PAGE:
Nevertheless, Hlambelo left for Bizana on 13 December. Bayanda – worried about his brother’s safety – tried to call him later, but his phone was on voicemail. Bayanda then contacted the branch member whom Hlambelo was to have met. But the branch member claimed Hlambelo had told him he was going to meet people at a nearby Spar after he received a phone call and had not seen him since. Other attempts to locate Hlambelo also proved fruitless.

Bayanda reported his brother missing at the Bizana Police Station. He was given an inquiry number, but noted the police seemed strangely reluctant to investigate.

Bayanda complained: “I feel they are not taking this seriously. I gave them the contact number of the person who called my brother but they haven’t questioned him.”

A month later, after getting nowhere, Bayanda escalated the matter to the eastern Cape Provincial Commissioner. In March he reported: “I wrote an email to the Province. They responded saying that they have referred the matter to the Cluster, but Cluster took it back to Bizana. Now there’s no direction again. And I don’t trust them at Bizana.”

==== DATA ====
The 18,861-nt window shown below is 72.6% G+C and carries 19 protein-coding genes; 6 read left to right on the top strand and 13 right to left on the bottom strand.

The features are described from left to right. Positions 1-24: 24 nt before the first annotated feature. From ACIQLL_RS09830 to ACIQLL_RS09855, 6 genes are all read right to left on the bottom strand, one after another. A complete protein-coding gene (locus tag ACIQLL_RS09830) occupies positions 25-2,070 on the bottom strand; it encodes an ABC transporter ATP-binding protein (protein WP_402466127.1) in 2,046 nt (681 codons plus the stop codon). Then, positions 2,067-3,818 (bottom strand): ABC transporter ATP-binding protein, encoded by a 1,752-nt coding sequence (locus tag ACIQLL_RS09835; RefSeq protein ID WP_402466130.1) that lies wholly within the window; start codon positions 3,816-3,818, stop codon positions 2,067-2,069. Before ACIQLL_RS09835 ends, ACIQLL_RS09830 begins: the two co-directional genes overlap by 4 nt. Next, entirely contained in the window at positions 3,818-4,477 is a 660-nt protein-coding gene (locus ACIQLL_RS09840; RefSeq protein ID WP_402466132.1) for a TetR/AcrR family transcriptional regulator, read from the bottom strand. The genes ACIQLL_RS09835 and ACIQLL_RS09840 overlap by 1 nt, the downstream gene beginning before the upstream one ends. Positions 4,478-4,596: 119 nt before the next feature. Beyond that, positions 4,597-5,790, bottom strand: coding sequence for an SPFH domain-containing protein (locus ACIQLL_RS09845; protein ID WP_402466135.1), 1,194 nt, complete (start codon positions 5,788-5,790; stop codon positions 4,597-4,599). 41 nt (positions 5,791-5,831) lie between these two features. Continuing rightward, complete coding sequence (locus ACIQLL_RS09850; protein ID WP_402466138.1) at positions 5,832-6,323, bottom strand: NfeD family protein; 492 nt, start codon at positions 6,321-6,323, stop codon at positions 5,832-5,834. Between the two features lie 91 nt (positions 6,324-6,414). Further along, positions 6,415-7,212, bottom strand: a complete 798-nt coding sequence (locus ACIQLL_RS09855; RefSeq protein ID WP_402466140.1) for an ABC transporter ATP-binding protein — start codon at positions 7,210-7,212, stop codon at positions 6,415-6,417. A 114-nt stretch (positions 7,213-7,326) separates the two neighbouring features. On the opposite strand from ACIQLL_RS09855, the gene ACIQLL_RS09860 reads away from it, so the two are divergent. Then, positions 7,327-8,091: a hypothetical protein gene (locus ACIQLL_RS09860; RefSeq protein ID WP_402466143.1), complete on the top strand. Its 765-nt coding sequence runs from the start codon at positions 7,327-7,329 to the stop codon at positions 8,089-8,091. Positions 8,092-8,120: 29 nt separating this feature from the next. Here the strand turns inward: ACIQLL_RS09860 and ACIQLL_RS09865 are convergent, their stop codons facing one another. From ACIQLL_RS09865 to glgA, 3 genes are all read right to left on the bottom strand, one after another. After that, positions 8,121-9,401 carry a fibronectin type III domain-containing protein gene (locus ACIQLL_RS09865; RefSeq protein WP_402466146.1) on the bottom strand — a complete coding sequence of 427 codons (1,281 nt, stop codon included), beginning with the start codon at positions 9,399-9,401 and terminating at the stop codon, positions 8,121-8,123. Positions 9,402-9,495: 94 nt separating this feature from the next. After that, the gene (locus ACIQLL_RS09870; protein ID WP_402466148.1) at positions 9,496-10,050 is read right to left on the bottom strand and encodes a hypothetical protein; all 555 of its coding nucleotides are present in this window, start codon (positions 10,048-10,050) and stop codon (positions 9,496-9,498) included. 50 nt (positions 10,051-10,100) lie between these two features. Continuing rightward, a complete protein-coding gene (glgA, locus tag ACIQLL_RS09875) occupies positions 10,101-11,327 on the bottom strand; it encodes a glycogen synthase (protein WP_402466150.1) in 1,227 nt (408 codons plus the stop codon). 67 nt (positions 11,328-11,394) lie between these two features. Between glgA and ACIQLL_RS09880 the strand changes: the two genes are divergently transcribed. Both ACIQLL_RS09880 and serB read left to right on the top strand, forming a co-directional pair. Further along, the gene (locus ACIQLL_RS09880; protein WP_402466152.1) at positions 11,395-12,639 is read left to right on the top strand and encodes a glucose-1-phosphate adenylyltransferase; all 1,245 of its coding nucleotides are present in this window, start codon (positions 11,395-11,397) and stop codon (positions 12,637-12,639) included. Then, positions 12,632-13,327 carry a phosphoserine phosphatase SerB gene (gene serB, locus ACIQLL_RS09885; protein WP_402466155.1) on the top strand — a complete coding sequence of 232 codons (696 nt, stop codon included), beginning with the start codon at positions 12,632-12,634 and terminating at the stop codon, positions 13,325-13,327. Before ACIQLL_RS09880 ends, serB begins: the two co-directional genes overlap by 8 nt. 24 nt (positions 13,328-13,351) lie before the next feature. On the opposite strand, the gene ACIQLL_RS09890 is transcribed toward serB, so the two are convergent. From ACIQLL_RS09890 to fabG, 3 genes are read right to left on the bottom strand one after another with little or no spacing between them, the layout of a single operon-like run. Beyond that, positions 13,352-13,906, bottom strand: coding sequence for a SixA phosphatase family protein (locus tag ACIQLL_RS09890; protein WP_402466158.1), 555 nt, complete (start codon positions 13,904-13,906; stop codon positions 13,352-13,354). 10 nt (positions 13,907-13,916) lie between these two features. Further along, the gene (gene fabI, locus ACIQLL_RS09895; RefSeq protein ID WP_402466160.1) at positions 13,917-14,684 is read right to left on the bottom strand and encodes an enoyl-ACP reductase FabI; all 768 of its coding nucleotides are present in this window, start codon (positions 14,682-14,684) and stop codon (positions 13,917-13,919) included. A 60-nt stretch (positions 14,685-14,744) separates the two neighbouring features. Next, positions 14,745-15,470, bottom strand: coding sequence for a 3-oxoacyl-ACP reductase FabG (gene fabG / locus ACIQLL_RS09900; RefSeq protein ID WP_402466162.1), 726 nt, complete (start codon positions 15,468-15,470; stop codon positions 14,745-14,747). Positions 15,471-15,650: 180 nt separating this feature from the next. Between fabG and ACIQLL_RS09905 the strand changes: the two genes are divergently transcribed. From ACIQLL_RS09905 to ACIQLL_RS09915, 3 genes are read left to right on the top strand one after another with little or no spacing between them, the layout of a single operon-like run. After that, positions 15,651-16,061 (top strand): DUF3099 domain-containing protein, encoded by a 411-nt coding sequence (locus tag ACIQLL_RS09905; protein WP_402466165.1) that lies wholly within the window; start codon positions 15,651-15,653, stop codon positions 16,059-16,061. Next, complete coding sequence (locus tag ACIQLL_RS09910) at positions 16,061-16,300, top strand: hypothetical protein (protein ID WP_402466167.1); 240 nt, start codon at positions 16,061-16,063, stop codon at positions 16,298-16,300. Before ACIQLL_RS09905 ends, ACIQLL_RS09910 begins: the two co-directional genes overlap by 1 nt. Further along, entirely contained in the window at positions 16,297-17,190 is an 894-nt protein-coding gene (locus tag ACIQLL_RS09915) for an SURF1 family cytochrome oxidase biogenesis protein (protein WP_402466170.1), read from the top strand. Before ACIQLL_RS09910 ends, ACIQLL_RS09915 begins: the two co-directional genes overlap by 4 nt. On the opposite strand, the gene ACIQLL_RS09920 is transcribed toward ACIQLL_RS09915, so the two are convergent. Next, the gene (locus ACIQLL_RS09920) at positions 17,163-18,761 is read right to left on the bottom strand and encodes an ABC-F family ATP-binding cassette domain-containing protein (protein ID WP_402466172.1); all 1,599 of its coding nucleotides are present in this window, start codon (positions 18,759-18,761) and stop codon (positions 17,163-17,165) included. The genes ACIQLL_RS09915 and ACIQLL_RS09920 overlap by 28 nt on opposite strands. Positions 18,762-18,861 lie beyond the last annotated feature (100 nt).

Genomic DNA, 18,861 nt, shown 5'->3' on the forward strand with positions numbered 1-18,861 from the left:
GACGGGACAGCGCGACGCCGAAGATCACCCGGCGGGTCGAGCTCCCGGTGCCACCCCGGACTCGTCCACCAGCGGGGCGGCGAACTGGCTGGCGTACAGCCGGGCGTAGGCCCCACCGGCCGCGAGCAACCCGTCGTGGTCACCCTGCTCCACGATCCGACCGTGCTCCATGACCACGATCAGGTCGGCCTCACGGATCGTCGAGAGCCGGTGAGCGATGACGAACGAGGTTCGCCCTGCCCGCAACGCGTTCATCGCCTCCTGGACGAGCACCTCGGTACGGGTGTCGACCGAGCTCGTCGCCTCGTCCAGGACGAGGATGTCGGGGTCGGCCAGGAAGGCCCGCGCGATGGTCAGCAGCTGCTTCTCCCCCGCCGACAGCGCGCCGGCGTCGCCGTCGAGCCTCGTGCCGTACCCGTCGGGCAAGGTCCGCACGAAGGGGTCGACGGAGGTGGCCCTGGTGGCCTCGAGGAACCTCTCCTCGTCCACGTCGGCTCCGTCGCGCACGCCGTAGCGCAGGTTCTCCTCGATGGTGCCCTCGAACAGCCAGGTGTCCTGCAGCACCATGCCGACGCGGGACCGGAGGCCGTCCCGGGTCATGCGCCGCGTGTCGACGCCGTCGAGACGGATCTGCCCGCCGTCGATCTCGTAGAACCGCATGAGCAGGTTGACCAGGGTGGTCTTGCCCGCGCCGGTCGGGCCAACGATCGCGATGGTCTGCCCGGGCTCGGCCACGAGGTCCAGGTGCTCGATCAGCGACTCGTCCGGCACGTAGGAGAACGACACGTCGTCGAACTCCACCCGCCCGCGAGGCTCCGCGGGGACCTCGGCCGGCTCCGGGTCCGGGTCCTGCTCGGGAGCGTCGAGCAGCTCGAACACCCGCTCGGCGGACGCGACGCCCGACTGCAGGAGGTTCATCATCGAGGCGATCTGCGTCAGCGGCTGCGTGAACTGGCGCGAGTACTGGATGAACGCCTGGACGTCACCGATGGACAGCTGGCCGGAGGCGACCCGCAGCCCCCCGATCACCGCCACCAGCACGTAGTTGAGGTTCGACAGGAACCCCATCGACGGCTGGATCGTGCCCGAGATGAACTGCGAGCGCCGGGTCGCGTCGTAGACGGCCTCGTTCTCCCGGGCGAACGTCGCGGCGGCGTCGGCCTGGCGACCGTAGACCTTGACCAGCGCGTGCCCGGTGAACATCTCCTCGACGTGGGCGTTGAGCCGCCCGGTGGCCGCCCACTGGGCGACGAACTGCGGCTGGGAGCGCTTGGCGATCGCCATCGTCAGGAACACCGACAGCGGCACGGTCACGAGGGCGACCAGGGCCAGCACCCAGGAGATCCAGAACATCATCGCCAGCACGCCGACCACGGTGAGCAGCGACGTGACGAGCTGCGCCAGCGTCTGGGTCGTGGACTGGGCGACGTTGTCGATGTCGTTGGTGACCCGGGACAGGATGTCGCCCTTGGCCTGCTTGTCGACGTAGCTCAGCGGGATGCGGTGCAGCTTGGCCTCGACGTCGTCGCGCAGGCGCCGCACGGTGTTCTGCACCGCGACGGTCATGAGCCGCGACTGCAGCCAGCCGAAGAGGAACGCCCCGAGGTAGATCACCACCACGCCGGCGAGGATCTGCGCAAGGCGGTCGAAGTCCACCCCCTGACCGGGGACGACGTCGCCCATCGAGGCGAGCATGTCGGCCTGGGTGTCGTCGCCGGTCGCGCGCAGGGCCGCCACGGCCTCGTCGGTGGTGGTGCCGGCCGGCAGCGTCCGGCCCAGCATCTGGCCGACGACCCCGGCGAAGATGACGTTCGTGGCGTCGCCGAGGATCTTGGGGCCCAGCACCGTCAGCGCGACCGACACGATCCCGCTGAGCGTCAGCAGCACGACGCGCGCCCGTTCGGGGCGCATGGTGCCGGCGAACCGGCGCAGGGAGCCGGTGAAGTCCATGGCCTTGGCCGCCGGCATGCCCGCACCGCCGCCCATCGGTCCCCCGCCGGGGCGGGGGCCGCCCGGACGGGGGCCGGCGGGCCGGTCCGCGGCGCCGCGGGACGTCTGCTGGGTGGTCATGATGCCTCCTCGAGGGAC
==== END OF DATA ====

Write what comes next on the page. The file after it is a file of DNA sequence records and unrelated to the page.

Bayanda feels the police are too close to local taxi interests and the Bizana ANC branch’s interlinked factional conflict. It is also possible that the person who took Hlambelo to Bizana may have links to Glebelands where the intersectional activities of taxi-related and politically-connected hitmen, within an accountability vacuum, have created a perfect storm of violence that has killed over 100 people across KZN and the Eastern Cape.